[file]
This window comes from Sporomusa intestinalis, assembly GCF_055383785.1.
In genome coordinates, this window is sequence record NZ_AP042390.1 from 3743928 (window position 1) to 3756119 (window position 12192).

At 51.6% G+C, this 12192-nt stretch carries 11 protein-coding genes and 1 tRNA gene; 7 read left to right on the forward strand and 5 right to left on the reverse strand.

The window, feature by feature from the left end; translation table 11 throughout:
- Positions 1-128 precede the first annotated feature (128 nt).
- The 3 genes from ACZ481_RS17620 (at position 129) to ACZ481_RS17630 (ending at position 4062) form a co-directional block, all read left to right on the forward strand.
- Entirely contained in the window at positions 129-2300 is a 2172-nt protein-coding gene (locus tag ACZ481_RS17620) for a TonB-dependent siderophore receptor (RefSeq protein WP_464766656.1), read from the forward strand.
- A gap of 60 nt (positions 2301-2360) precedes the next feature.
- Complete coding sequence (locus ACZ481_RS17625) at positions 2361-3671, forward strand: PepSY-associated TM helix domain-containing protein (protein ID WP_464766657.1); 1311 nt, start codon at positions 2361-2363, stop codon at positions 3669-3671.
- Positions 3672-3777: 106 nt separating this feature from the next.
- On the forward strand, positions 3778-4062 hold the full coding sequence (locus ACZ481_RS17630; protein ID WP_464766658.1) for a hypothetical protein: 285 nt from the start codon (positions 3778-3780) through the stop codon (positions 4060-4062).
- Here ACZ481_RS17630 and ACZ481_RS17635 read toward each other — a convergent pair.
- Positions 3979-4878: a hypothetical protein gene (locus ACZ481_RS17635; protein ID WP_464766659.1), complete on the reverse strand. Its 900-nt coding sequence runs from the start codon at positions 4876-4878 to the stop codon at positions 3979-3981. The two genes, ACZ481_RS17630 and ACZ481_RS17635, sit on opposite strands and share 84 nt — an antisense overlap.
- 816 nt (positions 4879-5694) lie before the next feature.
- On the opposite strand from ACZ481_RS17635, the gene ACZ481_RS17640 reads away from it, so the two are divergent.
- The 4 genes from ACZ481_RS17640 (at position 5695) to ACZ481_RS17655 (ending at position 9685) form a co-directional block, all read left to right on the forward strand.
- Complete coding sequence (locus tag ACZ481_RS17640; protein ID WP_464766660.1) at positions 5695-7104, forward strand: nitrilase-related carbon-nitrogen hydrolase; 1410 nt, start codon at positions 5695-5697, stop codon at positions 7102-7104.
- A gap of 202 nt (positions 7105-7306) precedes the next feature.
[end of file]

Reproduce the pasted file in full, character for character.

This window comes from Sporomusa intestinalis, assembly GCF_055383785.1.
In genome coordinates, this window is sequence record NZ_AP042390.1 from 3743928 (window position 1) to 3756119 (window position 12192).

At 51.6% G+C, this 12192-nt stretch carries 11 protein-coding genes and 1 tRNA gene; 7 read left to right on the forward strand and 5 right to left on the reverse strand.

The window, feature by feature from the left end; translation table 11 throughout:
- Positions 1-128 precede the first annotated feature (128 nt).
- The 3 genes from ACZ481_RS17620 (at position 129) to ACZ481_RS17630 (ending at position 4062) form a co-directional block, all read left to right on the forward strand.
- Entirely contained in the window at positions 129-2300 is a 2172-nt protein-coding gene (locus tag ACZ481_RS17620) for a TonB-dependent siderophore receptor (RefSeq protein WP_464766656.1), read from the forward strand.
- A gap of 60 nt (positions 2301-2360) precedes the next feature.
- Complete coding sequence (locus ACZ481_RS17625) at positions 2361-3671, forward strand: PepSY-associated TM helix domain-containing protein (protein ID WP_464766657.1); 1311 nt, start codon at positions 2361-2363, stop codon at positions 3669-3671.
- Positions 3672-3777: 106 nt separating this feature from the next.
- On the forward strand, positions 3778-4062 hold the full coding sequence (locus ACZ481_RS17630; protein ID WP_464766658.1) for a hypothetical protein: 285 nt from the start codon (positions 3778-3780) through the stop codon (positions 4060-4062).
- Here ACZ481_RS17630 and ACZ481_RS17635 read toward each other — a convergent pair.
- Positions 3979-4878: a hypothetical protein gene (locus ACZ481_RS17635; protein ID WP_464766659.1), complete on the reverse strand. Its 900-nt coding sequence runs from the start codon at positions 4876-4878 to the stop codon at positions 3979-3981. The two genes, ACZ481_RS17630 and ACZ481_RS17635, sit on opposite strands and share 84 nt — an antisense overlap.
- 816 nt (positions 4879-5694) lie before the next feature.
- On the opposite strand from ACZ481_RS17635, the gene ACZ481_RS17640 reads away from it, so the two are divergent.
- The 4 genes from ACZ481_RS17640 (at position 5695) to ACZ481_RS17655 (ending at position 9685) form a co-directional block, all read left to right on the forward strand.
- Complete coding sequence (locus tag ACZ481_RS17640; protein ID WP_464766660.1) at positions 5695-7104, forward strand: nitrilase-related carbon-nitrogen hydrolase; 1410 nt, start codon at positions 5695-5697, stop codon at positions 7102-7104.
- A gap of 202 nt (positions 7105-7306) precedes the next feature.